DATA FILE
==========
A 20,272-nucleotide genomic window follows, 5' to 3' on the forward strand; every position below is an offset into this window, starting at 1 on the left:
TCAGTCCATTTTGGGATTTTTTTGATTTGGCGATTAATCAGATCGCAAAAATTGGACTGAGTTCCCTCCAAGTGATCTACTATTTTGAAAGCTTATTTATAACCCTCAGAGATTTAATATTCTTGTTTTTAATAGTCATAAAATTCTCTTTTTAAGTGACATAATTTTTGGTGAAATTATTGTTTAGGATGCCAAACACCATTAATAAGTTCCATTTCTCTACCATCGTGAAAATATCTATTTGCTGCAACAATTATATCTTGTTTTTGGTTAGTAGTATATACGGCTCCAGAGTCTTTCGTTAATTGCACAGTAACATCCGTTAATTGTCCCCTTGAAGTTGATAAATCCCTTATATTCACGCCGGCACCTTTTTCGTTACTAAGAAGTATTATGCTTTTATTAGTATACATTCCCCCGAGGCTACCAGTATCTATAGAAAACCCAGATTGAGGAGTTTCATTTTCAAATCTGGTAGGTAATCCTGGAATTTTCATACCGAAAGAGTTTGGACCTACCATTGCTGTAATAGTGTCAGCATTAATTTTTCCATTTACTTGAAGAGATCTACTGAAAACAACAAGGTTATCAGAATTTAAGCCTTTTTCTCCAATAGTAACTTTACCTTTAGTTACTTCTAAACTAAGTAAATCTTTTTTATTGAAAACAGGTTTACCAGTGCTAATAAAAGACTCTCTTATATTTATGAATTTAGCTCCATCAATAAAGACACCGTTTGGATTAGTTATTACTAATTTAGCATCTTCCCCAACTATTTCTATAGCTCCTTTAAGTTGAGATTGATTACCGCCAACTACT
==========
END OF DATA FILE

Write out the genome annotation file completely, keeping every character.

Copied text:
A 20,272-nucleotide genomic window follows, 5' to 3' on the forward strand; every position below is an offset into this window, starting at 1 on the left:
TCAGTCCATTTTGGGATTTTTTTGATTTGGCGATTAATCAGATCGCAAAAATTGGACTGAGTTCCCTCCAAGTGATCTACTATTTTGAAAGCTTATTTATAACCCTCAGAGATTTAATATTCTTGTTTTTAATAGTCATAAAATTCTCTTTTTAAGTGACATAATTTTTGGTGAAATTATTGTTTAGGATGCCAAACACCATTAATAAGTTCCATTTCTCTACCATCGTGAAAATATCTATTTGCTGCAACAATTATATCTTGTTTTTGGTTAGTAGTATATACGGCTCCAGAGTCTTTCGTTAATTGCACAGTAACATCCGTTAATTGTCCCCTTGAAGTTGATAAATCCCTTATATTCACGCCGGCACCTTTTTCGTTACTAAGAAGTATTATGCTTTTATTAGTATACATTCCCCCGAGGCTACCAGTATCTATAGAAAACCCAGATTGAGGAGTTTCATTTTCAAATCTGGTAGGTAATCCTGGAATTTTCATACCGAAAGAGTTTGGACCTACCATTGCTGTAATAGTGTCAGCATTAATTTTTCCATTTACTTGAAGAGATCTACTGAAAACAACAAGGTTATCAGAATTTAAGCCTTTTTCTCCAATAGTAACTTTACCTTTAGTTACTTCTAAACTAAGTAAATCTTTTTTATTGAAAACAGGTTTACCAGTGCTAATAAAAGACTCTCTTATATTTATGAATTTAGCTCCATCAATAAAGACACCGTTTGGATTAGTTATTACTAATTTAGCATCTTCCCCAACTATTTCTATAGCTCCTTTAAGTTGAGATTGATTACCGCCAACTACT